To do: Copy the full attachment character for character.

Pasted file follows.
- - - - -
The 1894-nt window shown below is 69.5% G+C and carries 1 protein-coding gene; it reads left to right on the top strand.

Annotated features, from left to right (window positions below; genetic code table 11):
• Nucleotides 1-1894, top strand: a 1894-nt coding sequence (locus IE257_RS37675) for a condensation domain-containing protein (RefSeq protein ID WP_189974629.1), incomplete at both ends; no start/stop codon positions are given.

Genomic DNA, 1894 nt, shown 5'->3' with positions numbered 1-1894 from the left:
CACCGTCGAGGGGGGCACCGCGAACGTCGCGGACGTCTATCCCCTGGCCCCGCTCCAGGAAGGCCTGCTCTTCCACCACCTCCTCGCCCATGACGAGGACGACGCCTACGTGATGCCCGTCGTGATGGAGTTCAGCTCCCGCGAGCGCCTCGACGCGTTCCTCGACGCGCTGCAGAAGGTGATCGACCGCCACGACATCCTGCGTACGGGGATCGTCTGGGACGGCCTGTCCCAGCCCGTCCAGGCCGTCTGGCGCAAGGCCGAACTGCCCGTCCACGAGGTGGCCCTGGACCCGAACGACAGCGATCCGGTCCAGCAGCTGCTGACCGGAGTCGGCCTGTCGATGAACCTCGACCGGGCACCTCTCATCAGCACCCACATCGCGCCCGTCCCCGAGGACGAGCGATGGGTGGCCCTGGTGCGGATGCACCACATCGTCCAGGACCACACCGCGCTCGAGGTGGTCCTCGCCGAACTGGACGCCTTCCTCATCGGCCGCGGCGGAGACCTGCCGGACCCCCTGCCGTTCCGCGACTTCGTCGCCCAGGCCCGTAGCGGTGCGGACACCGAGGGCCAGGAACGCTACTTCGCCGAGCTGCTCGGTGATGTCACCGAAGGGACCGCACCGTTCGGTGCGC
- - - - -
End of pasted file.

The 1894-nt window shown below is 69.5% G+C and carries 1 protein-coding gene; it reads left to right on the top strand.

Annotated features, from left to right (window positions below; genetic code table 11):
• Nucleotides 1-1894, top strand: a 1894-nt coding sequence (locus IE257_RS37675) for a condensation domain-containing protein (RefSeq protein ID WP_189974629.1), incomplete at both ends; no start/stop codon positions are given.

Genomic DNA, 1894 nt, shown 5'->3' with positions numbered 1-1894 from the left:
CACCGTCGAGGGGGGCACCGCGAACGTCGCGGACGTCTATCCCCTGGCCCCGCTCCAGGAAGGCCTGCTCTTCCACCACCTCCTCGCCCATGACGAGGACGACGCCTACGTGATGCCCGTCGTGATGGAGTTCAGCTCCCGCGAGCGCCTCGACGCGTTCCTCGACGCGCTGCAGAAGGTGATCGACCGCCACGACATCCTGCGTACGGGGATCGTCTGGGACGGCCTGTCCCAGCCCGTCCAGGCCGTCTGGCGCAAGGCCGAACTGCCCGTCCACGAGGTGGCCCTGGACCCGAACGACAGCGATCCGGTCCAGCAGCTGCTGACCGGAGTCGGCCTGTCGATGAACCTCGACCGGGCACCTCTCATCAGCACCCACATCGCGCCCGTCCCCGAGGACGAGCGATGGGTGGCCCTGGTGCGGATGCACCACATCGTCCAGGACCACACCGCGCTCGAGGTGGTCCTCGCCGAACTGGACGCCTTCCTCATCGGCCGCGGCGGAGACCTGCCGGACCCCCTGCCGTTCCGCGACTTCGTCGCCCAGGCCCGTAGCGGTGCGGACACCGAGGGCCAGGAACGCTACTTCGCCGAGCTGCTCGGTGATGTCACCGAAGGGACCGCACCGTTCGGTGCGC